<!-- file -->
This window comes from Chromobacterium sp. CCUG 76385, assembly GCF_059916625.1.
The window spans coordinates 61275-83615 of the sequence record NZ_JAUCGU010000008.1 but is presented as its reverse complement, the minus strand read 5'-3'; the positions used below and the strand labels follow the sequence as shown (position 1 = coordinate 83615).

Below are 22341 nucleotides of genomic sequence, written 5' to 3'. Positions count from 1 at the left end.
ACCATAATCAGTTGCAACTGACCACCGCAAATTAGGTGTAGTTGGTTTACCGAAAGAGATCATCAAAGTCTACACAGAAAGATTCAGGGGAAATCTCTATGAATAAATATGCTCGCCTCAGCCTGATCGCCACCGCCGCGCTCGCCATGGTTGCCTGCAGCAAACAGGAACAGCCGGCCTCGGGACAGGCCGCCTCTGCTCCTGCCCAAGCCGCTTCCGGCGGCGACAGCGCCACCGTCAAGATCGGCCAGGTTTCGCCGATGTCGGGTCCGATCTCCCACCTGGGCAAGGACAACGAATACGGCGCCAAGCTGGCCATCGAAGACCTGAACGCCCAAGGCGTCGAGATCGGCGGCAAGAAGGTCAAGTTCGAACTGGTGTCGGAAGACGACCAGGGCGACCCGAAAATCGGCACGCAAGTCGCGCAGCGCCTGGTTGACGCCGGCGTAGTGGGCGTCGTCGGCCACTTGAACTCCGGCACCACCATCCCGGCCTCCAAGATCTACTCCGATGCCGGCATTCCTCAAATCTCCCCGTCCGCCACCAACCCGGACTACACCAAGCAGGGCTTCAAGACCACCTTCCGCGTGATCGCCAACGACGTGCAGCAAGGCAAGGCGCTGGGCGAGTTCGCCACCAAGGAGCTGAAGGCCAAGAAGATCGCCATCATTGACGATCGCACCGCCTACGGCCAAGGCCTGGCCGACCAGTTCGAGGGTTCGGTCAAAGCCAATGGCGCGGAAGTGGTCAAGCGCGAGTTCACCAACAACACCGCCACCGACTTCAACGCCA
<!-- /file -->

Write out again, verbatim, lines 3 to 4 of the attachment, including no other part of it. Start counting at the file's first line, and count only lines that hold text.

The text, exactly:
Below are 22341 nucleotides of genomic sequence, written 5' to 3'. Positions count from 1 at the left end.
ACCATAATCAGTTGCAACTGACCACCGCAAATTAGGTGTAGTTGGTTTACCGAAAGAGATCATCAAAGTCTACACAGAAAGATTCAGGGGAAATCTCTATGAATAAATATGCTCGCCTCAGCCTGATCGCCACCGCCGCGCTCGCCATGGTTGCCTGCAGCAAACAGGAACAGCCGGCCTCGGGACAGGCCGCCTCTGCTCCTGCCCAAGCCGCTTCCGGCGGCGACAGCGCCACCGTCAAGATCGGCCAGGTTTCGCCGATGTCGGGTCCGATCTCCCACCTGGGCAAGGACAACGAATACGGCGCCAAGCTGGCCATCGAAGACCTGAACGCCCAAGGCGTCGAGATCGGCGGCAAGAAGGTCAAGTTCGAACTGGTGTCGGAAGACGACCAGGGCGACCCGAAAATCGGCACGCAAGTCGCGCAGCGCCTGGTTGACGCCGGCGTAGTGGGCGTCGTCGGCCACTTGAACTCCGGCACCACCATCCCGGCCTCCAAGATCTACTCCGATGCCGGCATTCCTCAAATCTCCCCGTCCGCCACCAACCCGGACTACACCAAGCAGGGCTTCAAGACCACCTTCCGCGTGATCGCCAACGACGTGCAGCAAGGCAAGGCGCTGGGCGAGTTCGCCACCAAGGAGCTGAAGGCCAAGAAGATCGCCATCATTGACGATCGCACCGCCTACGGCCAAGGCCTGGCCGACCAGTTCGAGGGTTCGGTCAAAGCCAATGGCGCGGAAGTGGTCAAGCGCGAGTTCACCAACAACACCGCCACCGACTTCAACGCCA